3rd Circuit says debt collector owes finder’s fee
On September 23, the U.S. Court of Appeals for the Third Circuit overturned a district court’s summary judgment ruling in favor of a defendant debt collector. The action concerned whether a federal contract entered between the debt collector and the Department of Education (DOE) required the payment of a finder’s fee to a plaintiff consulting company that helped the defendant secure the contract. The defendant entered into an agreement with the plaintiff to help it secure federal contracts in debt collection in exchange for a finder’s fee. The defendant signed a contract with the DOE in 2014, but did not begin performing work on the contract until 2016 after the agreement with the plaintiff had expired. The defendant refused to pay the finder’s fee, arguing that even though the contract with the DOE was signed while the agreement was still active, the contract had not been “consummated” during the agreement’s applicable period because the defendant was not eligible to receive work orders or start performing work until after the agreement expired. The plaintiff sued, but the district court ruled in favor of the defendant. The plaintiff appealed and the 3rd Circuit reversed, holding that the contract had in fact been “consummated” when it was formed in 2014, and that the defendant owed the finder’s fee. On remand, the district court again granted summary judgment for the defendant, this time on the grounds that the defendant had not “facilitated” the contract with the DOE.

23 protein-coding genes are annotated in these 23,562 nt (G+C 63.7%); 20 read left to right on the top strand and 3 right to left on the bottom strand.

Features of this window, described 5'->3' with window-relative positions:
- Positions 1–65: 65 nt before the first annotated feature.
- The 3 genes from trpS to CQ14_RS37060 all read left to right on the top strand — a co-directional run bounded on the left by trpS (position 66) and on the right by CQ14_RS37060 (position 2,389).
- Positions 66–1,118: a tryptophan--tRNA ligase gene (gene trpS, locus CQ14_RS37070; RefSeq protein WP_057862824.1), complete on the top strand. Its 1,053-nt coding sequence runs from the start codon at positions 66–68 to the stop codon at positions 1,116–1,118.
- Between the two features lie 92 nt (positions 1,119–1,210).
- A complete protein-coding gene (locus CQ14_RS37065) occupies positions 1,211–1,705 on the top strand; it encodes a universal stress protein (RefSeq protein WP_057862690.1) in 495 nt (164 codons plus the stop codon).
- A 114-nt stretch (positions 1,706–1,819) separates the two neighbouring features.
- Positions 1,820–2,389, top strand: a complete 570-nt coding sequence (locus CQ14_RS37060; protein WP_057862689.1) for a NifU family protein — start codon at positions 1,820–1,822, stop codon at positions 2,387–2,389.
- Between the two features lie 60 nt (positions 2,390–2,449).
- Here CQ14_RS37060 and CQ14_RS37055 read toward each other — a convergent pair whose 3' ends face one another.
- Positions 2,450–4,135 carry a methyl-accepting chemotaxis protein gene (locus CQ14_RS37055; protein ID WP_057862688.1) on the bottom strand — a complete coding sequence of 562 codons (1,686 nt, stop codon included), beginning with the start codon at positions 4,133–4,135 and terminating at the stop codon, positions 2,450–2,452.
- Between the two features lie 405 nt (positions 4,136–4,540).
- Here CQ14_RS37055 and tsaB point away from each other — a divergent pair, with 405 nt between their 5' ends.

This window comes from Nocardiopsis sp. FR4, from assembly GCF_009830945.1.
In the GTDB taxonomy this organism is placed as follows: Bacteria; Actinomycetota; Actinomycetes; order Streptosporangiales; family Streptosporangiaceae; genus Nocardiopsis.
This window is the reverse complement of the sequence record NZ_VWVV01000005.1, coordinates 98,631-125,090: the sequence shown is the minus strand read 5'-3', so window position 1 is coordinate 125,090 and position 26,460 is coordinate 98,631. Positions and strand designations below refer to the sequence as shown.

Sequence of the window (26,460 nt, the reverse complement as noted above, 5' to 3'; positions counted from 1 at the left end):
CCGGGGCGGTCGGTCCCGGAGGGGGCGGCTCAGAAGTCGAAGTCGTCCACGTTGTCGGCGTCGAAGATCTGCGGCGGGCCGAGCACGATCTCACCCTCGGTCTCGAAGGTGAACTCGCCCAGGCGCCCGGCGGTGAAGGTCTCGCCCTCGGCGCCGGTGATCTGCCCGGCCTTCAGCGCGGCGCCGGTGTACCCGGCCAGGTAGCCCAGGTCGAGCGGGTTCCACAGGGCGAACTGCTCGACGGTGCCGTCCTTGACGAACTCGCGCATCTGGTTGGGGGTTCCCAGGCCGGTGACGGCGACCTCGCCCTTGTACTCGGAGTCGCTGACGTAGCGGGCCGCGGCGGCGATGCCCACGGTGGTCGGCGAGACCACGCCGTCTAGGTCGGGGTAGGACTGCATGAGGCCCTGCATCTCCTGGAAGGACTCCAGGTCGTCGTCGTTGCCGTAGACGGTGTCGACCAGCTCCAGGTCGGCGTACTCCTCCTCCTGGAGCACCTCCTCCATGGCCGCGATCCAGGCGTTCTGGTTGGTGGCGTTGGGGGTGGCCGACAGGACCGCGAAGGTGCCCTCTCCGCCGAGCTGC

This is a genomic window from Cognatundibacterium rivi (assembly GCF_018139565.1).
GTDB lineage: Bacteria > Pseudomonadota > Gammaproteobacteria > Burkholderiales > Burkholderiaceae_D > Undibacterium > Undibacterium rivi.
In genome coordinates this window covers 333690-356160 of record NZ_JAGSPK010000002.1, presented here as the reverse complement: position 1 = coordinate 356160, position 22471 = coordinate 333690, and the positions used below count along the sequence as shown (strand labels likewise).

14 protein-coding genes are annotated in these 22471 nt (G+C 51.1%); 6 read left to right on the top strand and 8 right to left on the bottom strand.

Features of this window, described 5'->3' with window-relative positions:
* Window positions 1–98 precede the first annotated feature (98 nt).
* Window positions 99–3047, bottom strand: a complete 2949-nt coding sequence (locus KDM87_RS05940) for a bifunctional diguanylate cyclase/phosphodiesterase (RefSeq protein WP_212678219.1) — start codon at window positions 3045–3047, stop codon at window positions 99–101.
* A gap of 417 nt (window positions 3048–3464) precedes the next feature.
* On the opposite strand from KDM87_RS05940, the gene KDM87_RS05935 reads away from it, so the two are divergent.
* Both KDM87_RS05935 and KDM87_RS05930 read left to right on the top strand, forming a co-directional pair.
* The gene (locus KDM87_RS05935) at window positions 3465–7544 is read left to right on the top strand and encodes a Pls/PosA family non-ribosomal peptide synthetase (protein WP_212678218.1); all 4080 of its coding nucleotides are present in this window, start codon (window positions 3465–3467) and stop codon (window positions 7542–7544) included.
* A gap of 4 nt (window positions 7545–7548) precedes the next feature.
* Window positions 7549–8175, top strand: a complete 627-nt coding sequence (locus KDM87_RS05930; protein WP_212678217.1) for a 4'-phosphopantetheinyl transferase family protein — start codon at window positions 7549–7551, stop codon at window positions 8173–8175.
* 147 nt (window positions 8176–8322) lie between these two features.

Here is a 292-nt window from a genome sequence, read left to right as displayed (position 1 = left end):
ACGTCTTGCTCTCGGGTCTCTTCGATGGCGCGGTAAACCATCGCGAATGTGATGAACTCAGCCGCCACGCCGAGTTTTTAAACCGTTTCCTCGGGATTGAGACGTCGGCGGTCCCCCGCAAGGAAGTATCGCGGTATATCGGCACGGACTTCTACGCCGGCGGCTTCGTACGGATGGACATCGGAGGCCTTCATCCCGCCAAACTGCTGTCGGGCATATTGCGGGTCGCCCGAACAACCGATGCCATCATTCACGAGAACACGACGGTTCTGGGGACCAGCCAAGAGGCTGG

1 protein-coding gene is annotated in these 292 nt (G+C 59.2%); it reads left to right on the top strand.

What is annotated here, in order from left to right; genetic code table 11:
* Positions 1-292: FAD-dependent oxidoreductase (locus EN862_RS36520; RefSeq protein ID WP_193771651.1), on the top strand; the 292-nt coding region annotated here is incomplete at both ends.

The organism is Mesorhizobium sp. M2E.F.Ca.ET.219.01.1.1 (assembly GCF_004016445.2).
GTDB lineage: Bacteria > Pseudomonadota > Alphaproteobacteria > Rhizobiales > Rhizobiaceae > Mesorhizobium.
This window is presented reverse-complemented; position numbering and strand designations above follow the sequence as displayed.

On the second appeal, the 3rd Circuit determined that the agreement specifies that a finder’s fee is owed whenever a “fee transaction is consummated” and defined a fee transaction as “the subsequent consummation of any contract with any Federal government agency for which [defendant] has been invited to compete, and is later awarded a contract to perform, which both parties herein expressly agree shall have arisen due to any ‘teaming’ or ‘subcontracting’ engagement Finder may have facilitated in advance of any such award of a contract by a Federal government agency.” According to the appellate court, it did not matter when the work orders from the DOE began, because the fee transaction was consummated during the agreement period.